Meet the man who started a golf society with a twist

Golf News

Michael Herriot’s love of James Braid spawned a nationwide movement to keep the champion golfer’s name alive, as Steve Carroll discovers

Dirty balls, countless books and worn down putters – the treasure trove of memorabilia at Michael Herriot’s house runs deep.

His wife says he’s got too much of it but James Braid has fascinated him since he was a boy and it’s been a lifelong obsession.

“I’ve got examples of all the clubs he made – you name it, I’ve got it.”

If there’s anything worth knowing about the five-time Open champion then Herriot is the man to ask.

Did you know, for example, that Braid invented the mallet-headed putter?

“I have a couple of Braid Mills putters. There was a firm, Mills in Sunderland, who made them for him.

“That was so ahead of its time. We went through a phase of having wooden, mallet-headed putters but, in 1910, here he was inventing a club that really didn’t become popular in the UK until the 1950s.

“Each of the clubs were made to a specific weight for the individual concerned. He would make the club for a member and have the head specially made.

“You could have them light or heavy. These were things that nobody else was doing at the time.”

But Herriot’s love of Braid has gone much further than racks of old hickories and drawers full of Haskells.

association of james braid courses

A decade ago, the Henley member started the Association of James Braid Courses – and a members’ list that first numbered 30 now tops more than 300.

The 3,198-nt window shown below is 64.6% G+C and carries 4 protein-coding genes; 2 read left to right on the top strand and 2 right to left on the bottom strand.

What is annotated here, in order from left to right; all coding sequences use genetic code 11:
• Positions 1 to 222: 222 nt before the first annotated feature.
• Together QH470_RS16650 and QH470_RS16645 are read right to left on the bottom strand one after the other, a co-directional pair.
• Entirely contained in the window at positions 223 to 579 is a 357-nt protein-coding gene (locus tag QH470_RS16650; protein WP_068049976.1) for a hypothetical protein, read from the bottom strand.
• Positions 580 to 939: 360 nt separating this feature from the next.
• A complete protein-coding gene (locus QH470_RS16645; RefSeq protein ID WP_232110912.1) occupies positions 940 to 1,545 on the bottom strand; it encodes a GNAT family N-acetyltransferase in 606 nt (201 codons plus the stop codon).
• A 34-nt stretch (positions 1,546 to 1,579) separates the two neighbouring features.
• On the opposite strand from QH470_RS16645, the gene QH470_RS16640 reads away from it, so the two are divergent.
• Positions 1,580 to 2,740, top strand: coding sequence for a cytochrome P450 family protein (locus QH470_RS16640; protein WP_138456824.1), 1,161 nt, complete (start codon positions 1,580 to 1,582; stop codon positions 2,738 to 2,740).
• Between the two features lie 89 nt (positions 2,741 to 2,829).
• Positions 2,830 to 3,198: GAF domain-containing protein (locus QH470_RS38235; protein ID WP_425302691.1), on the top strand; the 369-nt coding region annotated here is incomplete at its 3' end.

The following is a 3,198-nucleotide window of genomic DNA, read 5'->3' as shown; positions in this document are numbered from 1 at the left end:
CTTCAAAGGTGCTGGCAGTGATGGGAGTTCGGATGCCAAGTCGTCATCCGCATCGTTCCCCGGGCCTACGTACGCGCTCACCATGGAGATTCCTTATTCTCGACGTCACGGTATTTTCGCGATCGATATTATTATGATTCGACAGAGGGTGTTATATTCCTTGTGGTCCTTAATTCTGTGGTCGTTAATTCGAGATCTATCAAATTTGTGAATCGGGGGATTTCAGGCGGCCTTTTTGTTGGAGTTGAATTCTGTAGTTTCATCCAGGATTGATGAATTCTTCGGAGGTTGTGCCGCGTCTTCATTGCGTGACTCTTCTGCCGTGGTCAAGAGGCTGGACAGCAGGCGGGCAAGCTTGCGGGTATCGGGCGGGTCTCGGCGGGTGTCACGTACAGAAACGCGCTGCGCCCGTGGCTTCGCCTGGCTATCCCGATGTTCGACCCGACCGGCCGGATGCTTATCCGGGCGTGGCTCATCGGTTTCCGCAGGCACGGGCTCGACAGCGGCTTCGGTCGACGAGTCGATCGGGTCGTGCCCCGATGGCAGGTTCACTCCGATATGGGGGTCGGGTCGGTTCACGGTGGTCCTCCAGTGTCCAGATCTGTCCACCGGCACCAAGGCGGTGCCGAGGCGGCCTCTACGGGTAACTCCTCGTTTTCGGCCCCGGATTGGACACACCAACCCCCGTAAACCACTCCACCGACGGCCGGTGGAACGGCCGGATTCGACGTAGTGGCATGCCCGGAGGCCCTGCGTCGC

It’s a sheet that’s 36 pages long and includes St Enodoc, Southport & Ainsdale and Royal Blackheath, as well as Saltburn, Kedelston Park and Hockley.

The ethos of the association is simple. If you are a member of a Braid-designed club, you can go and play another one that’s tied to the association for a reduced green fee.

“It was Henley’s centenary in 2007 and we had round-robin matches with other clubs within 50 miles that were 100 years old at the same time,” Herriot explains of its humble beginnings.

“I thought it would be great for the members if they could go and see other Braid courses. I did a lot of research and got a list of all the clubs that I thought Braid had something to do with – either designing the original or redesigning bunkers or shapes of fairways and things like that.

“I started to email them and the first members’ list was in 2009.”

Of the more than 400 courses where Braid left his mark, Herriot has played 93 to date.

The first was as a 10-year-old boy when he set foot upon Cowglen, in Glasgow, and a club historian gave a talk and ignited the spark.

He’s been following Braid around Britain ever since and there are two layouts that hold a particular fondness.

association of james braid courses

I don’t think there is an inland course, of that age, that can beat the King’s course at Gleneagles. As someone wiser than I said ‘if you are not playing well, just look at the views’. On the King’s course, you can play badly but still have had a great day.

“The other would be Brora, which is probably a typical Braid links course laid out on the land between the sea and the town. It’s a straight out nine and straight back nine.

“Other than where they have tried to gain a few yards, I suspect it is more or less as he wanted it laid out.

“It’s still has sheep on it, cows on it, and all the greens are protected by electric fences so it’s really what golf was all about 100 years ago.”

Turn the page to read Herriot’s memories of meeting Braid’s relatives and how he designed Henley in half a day…

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